Raul's Story

This week marks the 50th anniversary of my arrival to the United States in search of freedom and a future, both terms completely oblivious to an 8 year old. I remember distinctly saying good bye to al...

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Querido Raul: Me vuelvo a emocionar con la historia de tu maravillosa familia, así como por el amor que demuestras día a día a tu país (USA). Desgraciadamente, aquí en España sigue despertando mucha simpatía el régimen que os hizo sufrir tanto y tener que refugiaros. Ojalá pronto podáis reinvertir todo vuestro potencial en reflotar Cuba.

Message by Agustín Cano | Sep 19th 2011

Raulito, tu escrito me hizo llorar recordando toda esta historia pasada. Yo sufria pensando en tus padres como estarian sufriendo tu partida a USA que aunque ellos sabian que tu venias a un lugar seguro que era a la casa de tu tia con mi esposo Chucho y tu primo Manolo, me imagino incertitumbre de no saber cuando ellos podrian volver a verte.Lloraba yo cuando por las noches te acostabas,y siempre me preguntabas, tia Vicky cuando viene mami y papi, quizas tu no recuerdes esto, pero esas preguntas tuyas me hacian un nudo en la garganta sin poder responderte. Todo lo que hice no fue nada pues considero que estaba en la obligacion, efectivamente, para mi eras igual que mi hijo. Gracias a Dios que lo puedo contar hoy porque aun estoy viva. Te felicito por tu escrito muy profunto y sentimental.Dios te bendiga a ti y toda tu linda familia.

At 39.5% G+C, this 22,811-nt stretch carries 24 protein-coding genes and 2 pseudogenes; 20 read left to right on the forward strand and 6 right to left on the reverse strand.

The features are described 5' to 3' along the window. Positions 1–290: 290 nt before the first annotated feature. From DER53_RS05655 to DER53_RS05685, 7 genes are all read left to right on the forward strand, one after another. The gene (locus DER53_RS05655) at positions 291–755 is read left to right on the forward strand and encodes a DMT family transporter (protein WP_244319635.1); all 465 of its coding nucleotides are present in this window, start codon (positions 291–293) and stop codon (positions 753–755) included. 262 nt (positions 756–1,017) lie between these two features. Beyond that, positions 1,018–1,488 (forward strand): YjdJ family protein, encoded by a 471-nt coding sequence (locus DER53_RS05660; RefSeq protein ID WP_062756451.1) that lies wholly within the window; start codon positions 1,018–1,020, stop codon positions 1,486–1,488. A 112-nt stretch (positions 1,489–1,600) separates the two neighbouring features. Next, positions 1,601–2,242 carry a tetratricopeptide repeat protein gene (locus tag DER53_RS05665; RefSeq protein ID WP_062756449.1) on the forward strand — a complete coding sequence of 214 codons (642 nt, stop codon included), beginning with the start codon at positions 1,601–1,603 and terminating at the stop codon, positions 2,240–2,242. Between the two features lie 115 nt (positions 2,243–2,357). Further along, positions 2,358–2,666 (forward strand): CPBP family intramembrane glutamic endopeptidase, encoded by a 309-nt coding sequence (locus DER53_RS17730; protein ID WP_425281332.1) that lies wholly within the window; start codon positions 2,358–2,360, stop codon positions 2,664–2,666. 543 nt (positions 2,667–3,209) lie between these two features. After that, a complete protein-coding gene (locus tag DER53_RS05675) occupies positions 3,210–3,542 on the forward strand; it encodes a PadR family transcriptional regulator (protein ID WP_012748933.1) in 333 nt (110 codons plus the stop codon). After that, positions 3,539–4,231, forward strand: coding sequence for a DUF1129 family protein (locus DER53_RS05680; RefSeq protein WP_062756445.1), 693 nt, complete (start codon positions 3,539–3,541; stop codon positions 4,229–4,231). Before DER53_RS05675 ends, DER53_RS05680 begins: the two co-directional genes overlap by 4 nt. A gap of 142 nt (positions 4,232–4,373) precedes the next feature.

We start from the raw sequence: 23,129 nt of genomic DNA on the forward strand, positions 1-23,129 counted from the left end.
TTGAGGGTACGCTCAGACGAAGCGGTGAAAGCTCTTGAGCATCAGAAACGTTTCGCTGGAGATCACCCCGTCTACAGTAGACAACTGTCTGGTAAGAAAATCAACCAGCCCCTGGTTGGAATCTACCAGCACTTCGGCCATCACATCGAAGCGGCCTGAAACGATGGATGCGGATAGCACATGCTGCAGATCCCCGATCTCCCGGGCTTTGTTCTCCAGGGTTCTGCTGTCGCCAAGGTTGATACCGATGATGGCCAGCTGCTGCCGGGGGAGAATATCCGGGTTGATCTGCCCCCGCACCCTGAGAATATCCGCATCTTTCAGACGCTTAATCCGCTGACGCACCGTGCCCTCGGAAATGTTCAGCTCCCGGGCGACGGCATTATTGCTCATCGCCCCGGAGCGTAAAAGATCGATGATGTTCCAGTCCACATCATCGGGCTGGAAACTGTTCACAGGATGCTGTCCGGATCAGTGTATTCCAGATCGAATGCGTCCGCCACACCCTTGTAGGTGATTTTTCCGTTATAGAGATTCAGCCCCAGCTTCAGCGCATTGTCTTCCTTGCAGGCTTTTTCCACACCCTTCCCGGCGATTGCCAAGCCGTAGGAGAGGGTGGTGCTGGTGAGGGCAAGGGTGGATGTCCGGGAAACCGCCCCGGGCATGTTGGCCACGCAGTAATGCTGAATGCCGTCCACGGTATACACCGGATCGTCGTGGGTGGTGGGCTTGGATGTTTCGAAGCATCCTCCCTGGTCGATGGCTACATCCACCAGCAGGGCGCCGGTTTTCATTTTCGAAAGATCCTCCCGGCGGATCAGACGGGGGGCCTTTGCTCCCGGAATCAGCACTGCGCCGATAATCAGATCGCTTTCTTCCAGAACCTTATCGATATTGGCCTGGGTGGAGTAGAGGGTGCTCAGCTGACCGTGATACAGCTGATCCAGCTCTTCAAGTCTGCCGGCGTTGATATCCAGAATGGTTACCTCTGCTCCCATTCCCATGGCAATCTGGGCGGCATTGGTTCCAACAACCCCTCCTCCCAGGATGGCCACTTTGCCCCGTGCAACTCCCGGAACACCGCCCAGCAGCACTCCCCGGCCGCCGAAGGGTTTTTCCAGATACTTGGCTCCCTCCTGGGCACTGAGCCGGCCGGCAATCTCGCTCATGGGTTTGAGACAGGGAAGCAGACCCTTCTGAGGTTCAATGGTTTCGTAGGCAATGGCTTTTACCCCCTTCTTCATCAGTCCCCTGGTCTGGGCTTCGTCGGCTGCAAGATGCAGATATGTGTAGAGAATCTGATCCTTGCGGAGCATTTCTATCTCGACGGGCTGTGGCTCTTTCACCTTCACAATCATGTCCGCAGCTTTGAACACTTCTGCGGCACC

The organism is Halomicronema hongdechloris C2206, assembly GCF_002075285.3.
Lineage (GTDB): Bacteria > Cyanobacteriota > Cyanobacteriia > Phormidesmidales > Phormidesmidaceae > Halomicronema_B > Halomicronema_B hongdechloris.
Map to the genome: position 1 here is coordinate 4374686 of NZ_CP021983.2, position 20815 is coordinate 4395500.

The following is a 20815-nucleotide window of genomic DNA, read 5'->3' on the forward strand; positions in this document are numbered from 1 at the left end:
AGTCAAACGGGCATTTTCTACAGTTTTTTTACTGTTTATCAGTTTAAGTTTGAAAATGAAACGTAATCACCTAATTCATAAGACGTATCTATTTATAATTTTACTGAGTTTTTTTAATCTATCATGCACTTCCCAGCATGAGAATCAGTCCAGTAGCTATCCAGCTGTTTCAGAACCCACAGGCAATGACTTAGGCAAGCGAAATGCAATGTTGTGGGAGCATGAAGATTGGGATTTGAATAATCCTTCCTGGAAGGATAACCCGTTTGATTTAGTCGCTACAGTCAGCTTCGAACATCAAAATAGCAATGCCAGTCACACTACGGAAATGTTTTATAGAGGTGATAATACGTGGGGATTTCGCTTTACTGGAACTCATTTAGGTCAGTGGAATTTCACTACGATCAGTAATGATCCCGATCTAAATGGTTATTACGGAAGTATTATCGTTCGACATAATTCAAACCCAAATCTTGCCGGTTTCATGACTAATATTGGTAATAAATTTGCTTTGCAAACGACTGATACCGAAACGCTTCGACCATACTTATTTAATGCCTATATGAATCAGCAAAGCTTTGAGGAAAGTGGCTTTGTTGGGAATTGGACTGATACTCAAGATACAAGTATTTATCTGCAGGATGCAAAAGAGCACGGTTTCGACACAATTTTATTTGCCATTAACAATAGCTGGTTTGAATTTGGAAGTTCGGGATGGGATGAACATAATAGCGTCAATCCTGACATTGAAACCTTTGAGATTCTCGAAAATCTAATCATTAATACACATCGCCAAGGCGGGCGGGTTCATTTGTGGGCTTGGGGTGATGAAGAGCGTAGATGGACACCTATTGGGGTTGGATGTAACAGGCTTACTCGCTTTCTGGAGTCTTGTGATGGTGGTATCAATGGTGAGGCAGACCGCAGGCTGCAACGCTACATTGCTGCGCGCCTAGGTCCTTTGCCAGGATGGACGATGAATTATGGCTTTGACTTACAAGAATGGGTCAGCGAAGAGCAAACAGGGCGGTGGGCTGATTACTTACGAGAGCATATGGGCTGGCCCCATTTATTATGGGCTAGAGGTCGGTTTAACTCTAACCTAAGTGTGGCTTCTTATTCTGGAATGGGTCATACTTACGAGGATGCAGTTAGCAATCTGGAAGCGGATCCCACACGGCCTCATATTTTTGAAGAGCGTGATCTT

Message by VICKY BLANCO | Sep 14th 2011

Impresionante Raul leer lo que has escrito. Luego de 50 años todavía se puede sentir la emoción tuya que nos transmites. El coraje de tus padres y de tu mismo al venir a un país extraño y solo es un signo de que todos ustedes han estado iluminados por Dios. Solamente EL puede hacer que personas tomen decisiones como las que han tomado tu familia. Que Dios siempre te tenga a ti familia bajo SU amparo.

Message by Enrique Ugarte | Sep 14th 2011

Raul,your journey is remembered today and always. God bless you and your family.

Message by Jackie Cruz-Bustillo | Sep 14th 2011

No he parado de llorar recordando ese triste pasado - no se ni como tuve la fortaleza para tomar esa decision - esos dos meses de nuestra separacion fueron eternos, pero al fin nos reunimos de nuevo el 22 de Nov. de 1961. Por suerte esta odisea no volvera a ocurrir y si asi fuera, nos iriamos todos juntos porque esa separacion fue muy larga y dolorosa, particularmente para tu padre. Gracias a Dios todo esto es historia y pudimos felizmente rehacer nuestras vidas en este gran pais que amablemente nos acogio.

Message by Mami | Sep 14th 2011

Raul, very touching to read your narrative. I remember when I was little how I loved my mom, dad and little brother, my dog and home. It's so difficult to break away from the people and things we love so much. Your parents were so brave and your aunt Vicky must be very proud of her gesture. It paid off!!

Message by Ana Bezerra | Sep 14th 2011

Very well written! Being of Cuban decent and hearing the many stories throughout the years from my own family (my grandfather worked directly for Batista), I thank God whole heartedly for being born and raised in this country. It took A LOT of courage for your parents to do what they did but ultimately, I'm glad to know your experiences were all blessings in disguise.

Message by Gloria Rivero | Sep 14th 2011

Thank Raul for sharing your story. Amazing! God's Amazing Grace has accompany you and your family to this country. May God Bless you always, Jeanne

Message by Jeanne Friend | Sep 14th 2011